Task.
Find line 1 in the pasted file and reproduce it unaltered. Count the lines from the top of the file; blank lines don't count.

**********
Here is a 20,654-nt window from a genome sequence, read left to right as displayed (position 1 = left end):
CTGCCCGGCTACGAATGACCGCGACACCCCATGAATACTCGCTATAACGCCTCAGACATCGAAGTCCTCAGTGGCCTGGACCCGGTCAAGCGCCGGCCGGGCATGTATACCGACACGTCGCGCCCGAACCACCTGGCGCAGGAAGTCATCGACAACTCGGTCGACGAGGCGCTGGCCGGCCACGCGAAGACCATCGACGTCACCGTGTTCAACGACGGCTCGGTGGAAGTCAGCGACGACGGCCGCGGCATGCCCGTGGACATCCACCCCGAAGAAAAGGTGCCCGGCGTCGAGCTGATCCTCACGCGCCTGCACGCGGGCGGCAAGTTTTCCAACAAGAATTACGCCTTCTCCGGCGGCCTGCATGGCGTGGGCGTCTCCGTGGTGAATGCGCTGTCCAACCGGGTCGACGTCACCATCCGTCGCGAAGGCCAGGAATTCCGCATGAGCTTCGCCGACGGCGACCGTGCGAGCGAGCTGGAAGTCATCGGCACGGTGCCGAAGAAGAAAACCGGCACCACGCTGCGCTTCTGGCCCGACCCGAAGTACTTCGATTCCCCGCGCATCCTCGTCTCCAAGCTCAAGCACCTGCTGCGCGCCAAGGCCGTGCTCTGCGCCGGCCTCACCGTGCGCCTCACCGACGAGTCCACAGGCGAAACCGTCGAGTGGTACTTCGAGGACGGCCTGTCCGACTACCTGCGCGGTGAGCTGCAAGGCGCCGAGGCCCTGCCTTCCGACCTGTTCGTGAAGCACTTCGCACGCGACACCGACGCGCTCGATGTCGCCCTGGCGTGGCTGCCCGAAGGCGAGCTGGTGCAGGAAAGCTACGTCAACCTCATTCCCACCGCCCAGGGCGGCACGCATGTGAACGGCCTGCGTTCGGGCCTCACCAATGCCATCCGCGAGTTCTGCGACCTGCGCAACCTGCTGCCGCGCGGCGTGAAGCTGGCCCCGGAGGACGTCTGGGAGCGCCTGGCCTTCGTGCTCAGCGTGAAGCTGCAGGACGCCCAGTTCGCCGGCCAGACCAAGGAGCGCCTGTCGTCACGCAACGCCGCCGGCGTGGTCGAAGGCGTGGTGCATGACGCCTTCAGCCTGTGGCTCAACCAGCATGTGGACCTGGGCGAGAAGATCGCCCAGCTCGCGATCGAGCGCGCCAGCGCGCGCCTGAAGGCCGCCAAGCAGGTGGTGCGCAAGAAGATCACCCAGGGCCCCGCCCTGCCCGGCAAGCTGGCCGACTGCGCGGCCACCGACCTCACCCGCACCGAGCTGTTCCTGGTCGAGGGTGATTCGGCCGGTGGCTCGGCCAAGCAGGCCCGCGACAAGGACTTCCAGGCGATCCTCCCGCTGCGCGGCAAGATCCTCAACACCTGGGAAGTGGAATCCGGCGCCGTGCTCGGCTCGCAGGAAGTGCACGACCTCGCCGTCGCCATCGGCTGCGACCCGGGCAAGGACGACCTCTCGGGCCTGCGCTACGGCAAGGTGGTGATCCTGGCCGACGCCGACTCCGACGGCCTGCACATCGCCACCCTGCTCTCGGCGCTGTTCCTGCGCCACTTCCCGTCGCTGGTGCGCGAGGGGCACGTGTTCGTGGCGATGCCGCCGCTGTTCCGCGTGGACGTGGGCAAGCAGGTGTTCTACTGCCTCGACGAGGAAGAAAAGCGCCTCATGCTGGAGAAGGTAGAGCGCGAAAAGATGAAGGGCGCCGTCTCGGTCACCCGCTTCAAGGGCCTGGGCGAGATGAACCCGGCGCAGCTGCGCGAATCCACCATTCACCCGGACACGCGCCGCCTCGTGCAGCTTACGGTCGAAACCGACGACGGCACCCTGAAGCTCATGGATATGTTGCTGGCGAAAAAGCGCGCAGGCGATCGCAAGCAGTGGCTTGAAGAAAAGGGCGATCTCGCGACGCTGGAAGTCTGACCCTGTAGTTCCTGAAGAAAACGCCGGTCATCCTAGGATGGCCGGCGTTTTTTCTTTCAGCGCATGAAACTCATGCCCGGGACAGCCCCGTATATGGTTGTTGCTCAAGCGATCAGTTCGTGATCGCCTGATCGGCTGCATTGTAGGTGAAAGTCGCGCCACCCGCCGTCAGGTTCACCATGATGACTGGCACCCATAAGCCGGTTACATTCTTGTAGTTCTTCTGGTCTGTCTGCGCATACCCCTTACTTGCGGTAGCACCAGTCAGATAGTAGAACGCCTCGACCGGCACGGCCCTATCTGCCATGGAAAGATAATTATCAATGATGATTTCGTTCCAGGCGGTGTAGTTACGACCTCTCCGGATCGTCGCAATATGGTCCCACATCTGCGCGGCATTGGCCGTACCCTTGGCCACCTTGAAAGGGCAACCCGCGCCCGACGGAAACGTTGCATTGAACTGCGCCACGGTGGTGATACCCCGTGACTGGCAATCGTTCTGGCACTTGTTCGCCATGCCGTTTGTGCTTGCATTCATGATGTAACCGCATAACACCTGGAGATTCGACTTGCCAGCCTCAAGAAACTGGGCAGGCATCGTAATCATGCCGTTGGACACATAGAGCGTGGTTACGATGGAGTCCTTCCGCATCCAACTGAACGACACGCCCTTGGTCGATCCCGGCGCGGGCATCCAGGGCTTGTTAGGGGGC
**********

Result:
Here is a 20,654-nt window from a genome sequence, read left to right as displayed (position 1 = left end):